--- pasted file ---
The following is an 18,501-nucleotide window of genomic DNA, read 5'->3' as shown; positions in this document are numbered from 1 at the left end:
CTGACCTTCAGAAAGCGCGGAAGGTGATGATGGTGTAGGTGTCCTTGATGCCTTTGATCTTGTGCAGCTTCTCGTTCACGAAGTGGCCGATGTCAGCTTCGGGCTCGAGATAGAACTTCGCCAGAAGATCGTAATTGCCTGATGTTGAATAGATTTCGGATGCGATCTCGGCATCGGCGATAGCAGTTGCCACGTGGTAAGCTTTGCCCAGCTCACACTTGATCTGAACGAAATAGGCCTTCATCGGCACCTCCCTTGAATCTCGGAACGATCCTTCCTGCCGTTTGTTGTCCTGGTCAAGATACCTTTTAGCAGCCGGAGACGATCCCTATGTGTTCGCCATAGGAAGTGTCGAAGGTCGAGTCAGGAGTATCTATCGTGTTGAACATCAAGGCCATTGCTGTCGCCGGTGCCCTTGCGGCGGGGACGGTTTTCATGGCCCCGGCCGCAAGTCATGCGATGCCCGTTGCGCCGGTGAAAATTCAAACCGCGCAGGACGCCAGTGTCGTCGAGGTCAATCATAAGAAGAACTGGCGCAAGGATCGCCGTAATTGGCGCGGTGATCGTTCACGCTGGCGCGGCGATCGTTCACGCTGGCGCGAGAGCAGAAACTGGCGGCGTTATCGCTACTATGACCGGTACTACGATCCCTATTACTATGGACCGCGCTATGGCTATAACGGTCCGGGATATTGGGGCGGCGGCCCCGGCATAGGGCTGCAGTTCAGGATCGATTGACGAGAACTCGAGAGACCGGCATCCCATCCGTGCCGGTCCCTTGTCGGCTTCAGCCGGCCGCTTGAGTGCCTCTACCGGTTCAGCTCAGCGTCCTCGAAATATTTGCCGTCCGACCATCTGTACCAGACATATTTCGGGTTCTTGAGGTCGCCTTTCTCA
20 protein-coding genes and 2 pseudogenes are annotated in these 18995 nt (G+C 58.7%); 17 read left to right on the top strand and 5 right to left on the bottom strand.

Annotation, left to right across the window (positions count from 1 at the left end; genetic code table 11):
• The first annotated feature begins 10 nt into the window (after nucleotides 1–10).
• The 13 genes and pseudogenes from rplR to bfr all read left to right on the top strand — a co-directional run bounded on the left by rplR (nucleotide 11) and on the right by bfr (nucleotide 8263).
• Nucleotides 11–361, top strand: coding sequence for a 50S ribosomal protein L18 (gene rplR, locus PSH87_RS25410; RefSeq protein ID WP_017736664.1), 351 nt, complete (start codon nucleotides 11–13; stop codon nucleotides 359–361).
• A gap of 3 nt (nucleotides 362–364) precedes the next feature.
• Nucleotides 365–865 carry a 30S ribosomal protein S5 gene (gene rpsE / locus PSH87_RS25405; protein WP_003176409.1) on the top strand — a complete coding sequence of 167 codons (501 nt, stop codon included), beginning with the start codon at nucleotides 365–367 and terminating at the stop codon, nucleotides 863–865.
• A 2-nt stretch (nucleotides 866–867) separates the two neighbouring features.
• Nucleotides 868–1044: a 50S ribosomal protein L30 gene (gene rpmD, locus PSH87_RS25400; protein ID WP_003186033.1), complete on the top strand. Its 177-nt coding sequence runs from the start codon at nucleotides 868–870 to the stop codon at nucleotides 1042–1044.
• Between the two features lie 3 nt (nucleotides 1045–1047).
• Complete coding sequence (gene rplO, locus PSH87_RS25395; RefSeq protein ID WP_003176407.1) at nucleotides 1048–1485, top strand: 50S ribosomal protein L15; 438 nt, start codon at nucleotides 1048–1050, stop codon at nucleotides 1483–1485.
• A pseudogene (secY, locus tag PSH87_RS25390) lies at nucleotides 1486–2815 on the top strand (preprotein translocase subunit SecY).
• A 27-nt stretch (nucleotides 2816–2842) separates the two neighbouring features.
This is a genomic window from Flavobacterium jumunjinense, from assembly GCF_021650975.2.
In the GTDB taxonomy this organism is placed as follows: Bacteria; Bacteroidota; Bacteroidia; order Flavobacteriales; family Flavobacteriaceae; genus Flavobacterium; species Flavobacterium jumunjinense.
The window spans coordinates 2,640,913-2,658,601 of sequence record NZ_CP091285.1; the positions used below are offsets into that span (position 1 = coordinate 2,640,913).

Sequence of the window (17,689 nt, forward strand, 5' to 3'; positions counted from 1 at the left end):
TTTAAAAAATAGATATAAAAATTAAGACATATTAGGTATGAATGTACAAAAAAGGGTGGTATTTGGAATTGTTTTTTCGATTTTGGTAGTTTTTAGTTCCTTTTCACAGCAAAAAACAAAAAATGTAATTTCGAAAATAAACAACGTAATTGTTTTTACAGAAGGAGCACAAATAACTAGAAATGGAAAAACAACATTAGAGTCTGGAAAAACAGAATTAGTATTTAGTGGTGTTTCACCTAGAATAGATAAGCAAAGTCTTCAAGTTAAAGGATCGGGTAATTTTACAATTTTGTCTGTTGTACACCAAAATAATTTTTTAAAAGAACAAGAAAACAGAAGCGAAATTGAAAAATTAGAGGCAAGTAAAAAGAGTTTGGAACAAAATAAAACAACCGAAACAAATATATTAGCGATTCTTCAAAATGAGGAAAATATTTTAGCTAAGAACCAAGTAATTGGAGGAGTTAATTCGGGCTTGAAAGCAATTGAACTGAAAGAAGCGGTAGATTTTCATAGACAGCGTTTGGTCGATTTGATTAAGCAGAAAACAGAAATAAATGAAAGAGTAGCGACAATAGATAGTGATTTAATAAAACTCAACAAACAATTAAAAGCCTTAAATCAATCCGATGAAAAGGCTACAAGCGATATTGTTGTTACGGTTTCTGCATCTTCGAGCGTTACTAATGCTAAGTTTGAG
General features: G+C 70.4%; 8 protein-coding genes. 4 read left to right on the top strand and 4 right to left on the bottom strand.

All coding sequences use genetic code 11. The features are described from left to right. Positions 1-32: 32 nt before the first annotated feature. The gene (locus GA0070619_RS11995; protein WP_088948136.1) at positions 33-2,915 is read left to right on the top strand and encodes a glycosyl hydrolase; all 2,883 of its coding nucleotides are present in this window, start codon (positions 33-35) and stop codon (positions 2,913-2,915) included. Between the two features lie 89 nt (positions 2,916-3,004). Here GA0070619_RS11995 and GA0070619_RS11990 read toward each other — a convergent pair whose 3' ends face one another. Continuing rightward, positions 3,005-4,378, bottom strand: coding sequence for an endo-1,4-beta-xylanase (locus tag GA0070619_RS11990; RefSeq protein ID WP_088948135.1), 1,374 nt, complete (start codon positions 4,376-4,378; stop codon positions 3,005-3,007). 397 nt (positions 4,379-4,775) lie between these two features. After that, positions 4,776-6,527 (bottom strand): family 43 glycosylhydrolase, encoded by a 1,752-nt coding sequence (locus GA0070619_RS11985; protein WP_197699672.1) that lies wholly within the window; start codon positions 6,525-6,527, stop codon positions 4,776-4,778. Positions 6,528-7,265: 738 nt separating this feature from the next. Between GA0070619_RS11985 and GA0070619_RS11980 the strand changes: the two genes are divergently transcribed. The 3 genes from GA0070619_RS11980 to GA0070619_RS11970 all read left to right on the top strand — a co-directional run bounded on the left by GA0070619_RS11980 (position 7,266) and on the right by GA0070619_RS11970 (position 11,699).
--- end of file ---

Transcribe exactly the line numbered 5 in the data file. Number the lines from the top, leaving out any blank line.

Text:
• The first annotated feature begins 10 nt into the window (after nucleotides 1–10).